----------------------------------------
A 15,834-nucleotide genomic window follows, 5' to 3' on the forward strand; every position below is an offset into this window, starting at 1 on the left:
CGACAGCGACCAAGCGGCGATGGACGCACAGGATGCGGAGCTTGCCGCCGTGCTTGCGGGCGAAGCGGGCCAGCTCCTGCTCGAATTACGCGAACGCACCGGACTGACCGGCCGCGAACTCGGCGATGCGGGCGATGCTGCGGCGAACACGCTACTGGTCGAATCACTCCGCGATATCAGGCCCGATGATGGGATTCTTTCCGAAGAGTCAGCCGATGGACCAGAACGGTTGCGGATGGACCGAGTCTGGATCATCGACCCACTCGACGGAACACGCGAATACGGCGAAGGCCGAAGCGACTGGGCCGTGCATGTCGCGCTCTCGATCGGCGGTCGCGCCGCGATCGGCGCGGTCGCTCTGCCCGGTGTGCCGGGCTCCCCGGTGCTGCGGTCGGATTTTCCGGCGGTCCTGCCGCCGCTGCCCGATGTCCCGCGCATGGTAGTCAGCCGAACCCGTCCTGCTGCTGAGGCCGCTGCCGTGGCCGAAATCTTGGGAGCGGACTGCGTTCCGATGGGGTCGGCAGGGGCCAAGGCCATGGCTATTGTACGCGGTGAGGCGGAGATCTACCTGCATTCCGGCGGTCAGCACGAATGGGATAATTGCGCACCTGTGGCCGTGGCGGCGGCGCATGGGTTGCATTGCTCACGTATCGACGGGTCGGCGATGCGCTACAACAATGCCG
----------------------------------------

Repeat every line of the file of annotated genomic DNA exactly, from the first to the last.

A 15,834-nucleotide genomic window follows, 5' to 3' on the forward strand; every position below is an offset into this window, starting at 1 on the left:
CGACAGCGACCAAGCGGCGATGGACGCACAGGATGCGGAGCTTGCCGCCGTGCTTGCGGGCGAAGCGGGCCAGCTCCTGCTCGAATTACGCGAACGCACCGGACTGACCGGCCGCGAACTCGGCGATGCGGGCGATGCTGCGGCGAACACGCTACTGGTCGAATCACTCCGCGATATCAGGCCCGATGATGGGATTCTTTCCGAAGAGTCAGCCGATGGACCAGAACGGTTGCGGATGGACCGAGTCTGGATCATCGACCCACTCGACGGAACACGCGAATACGGCGAAGGCCGAAGCGACTGGGCCGTGCATGTCGCGCTCTCGATCGGCGGTCGCGCCGCGATCGGCGCGGTCGCTCTGCCCGGTGTGCCGGGCTCCCCGGTGCTGCGGTCGGATTTTCCGGCGGTCCTGCCGCCGCTGCCCGATGTCCCGCGCATGGTAGTCAGCCGAACCCGTCCTGCTGCTGAGGCCGCTGCCGTGGCCGAAATCTTGGGAGCGGACTGCGTTCCGATGGGGTCGGCAGGGGCCAAGGCCATGGCTATTGTACGCGGTGAGGCGGAGATCTACCTGCATTCCGGCGGTCAGCACGAATGGGATAATTGCGCACCTGTGGCCGTGGCGGCGGCGCATGGGTTGCATTGCTCACGTATCGACGGGTCGGCGATGCGCTACAACAATGCCG